THE CONTINUING controversy during the last ten years surrounding the findings of the University Group Diabetes Program (UGDP) has resulted in a morass of analyses, reevaluations, rebuttals, statistical logistics, and confusion on the part of interested observers. The latter unfortunately includes physicians who must make therapeutic decisions concerning management of non-insulindependent (non-ketosis-prone or maturity-onset type) diabetic patients and, particularly, the appropriate use of oral antidiabetic agents (ie, sulfonylureas in the United States) in these persons.
The UGDP study was designed to evaluate the effectiveness of hypoglycemic treatments in prevention or mitigation of the chronic vascular complications in non-ketosis-prone diabetes. Conclusions of the study included the following: (1) the combination of diet and tolbutamide therapy was no more effective than diet alone in prolonging life; (2) the incidence of cardiovascular deaths was higher in the tolbutamide-plus-diet group than in the groups treated with diet alone or diet plus insulin. Overall death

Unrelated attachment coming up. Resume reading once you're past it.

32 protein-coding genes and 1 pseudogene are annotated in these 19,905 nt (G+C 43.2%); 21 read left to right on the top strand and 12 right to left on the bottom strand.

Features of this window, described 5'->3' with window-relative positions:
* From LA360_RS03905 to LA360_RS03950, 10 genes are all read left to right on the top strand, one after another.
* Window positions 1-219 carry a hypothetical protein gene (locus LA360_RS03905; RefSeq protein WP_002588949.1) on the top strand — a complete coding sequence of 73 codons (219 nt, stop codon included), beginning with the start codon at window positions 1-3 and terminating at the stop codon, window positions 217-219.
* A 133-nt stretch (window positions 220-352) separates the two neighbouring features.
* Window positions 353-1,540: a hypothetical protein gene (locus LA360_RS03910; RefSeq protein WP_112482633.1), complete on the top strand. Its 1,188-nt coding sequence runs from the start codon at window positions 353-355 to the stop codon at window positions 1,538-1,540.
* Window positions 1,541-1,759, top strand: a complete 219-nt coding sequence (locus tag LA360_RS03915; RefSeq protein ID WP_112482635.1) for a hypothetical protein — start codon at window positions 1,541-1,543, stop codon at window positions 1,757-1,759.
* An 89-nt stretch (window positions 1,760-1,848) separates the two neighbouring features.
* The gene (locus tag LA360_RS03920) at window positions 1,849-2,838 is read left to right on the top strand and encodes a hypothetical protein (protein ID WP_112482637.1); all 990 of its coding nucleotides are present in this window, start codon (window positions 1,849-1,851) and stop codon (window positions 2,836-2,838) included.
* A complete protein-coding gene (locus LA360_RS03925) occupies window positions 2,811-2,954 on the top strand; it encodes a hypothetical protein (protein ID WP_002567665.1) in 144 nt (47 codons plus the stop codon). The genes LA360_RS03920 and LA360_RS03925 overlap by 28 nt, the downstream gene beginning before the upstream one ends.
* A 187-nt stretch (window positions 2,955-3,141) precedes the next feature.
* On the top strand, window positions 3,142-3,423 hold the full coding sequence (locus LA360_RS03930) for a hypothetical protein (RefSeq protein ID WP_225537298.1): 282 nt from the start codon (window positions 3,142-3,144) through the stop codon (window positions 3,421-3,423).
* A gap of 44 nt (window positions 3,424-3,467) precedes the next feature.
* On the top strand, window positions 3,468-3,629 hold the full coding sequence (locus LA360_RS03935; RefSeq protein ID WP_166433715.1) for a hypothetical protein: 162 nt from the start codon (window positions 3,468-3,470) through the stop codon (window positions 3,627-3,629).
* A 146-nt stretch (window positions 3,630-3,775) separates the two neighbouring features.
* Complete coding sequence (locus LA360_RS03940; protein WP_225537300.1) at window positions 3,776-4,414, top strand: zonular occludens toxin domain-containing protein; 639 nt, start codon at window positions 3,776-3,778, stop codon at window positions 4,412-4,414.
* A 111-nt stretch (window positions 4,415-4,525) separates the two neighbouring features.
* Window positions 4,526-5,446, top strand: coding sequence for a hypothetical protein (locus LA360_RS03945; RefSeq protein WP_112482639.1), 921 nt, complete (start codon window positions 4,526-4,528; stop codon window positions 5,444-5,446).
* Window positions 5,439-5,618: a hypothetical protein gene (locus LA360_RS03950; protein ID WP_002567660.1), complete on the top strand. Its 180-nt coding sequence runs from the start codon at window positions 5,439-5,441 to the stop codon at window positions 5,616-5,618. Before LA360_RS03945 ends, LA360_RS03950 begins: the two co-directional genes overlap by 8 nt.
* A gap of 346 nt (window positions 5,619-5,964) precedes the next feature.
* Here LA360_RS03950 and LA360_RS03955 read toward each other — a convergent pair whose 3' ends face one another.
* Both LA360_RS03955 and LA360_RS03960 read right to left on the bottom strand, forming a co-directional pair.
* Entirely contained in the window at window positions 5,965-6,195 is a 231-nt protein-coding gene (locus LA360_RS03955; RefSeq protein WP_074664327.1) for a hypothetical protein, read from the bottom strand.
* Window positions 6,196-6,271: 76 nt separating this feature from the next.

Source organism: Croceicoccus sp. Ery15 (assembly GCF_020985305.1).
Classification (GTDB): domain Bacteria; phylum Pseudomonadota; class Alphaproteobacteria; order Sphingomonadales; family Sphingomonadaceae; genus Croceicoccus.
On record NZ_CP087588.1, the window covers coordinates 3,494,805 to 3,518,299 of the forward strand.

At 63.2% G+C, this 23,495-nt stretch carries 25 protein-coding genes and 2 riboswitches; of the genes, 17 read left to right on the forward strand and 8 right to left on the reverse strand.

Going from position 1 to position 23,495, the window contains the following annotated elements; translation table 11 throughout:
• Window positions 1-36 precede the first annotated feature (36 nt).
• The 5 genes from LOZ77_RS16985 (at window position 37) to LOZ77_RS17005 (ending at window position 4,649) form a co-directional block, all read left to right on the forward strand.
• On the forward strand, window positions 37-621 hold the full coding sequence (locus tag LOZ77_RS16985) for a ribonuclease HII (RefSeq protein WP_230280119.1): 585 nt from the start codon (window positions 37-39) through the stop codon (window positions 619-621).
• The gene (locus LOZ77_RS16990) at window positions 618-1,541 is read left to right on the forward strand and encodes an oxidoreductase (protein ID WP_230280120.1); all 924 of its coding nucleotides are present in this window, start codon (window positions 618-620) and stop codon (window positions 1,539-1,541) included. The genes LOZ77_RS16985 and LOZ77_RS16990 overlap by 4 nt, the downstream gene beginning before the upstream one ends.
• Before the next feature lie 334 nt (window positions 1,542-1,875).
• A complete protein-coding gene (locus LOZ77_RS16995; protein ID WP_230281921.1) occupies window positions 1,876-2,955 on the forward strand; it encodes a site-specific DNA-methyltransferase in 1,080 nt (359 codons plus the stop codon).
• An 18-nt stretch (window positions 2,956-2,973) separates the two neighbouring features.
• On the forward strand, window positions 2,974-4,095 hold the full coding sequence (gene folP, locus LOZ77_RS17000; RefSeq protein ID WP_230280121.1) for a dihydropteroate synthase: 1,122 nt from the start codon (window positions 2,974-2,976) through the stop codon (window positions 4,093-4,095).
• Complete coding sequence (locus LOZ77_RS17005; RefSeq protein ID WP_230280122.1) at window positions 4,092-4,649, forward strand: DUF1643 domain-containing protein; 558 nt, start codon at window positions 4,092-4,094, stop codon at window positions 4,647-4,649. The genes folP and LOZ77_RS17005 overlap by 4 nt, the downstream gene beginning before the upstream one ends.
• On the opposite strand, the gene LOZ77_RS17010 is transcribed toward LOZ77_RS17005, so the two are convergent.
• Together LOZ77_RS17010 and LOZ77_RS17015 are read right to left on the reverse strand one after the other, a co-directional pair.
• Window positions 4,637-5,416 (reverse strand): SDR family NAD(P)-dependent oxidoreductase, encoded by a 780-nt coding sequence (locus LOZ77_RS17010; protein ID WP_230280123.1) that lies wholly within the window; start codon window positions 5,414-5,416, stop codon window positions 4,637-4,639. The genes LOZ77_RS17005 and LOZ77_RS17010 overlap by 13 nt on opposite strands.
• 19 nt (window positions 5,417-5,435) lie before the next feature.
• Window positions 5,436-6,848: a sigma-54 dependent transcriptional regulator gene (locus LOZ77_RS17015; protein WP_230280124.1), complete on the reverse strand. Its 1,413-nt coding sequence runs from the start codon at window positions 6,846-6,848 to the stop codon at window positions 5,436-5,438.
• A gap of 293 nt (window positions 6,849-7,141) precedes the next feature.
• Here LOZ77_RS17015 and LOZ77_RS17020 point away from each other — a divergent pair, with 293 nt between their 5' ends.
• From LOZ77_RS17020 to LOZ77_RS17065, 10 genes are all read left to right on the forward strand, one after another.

Hypoglycemic Treatment: Guidelines for the Non—insulin-dependent Diabetic. JAMA. 1980;243(20):2078–2079. doi:10.1001/jama.1980.03300460052032
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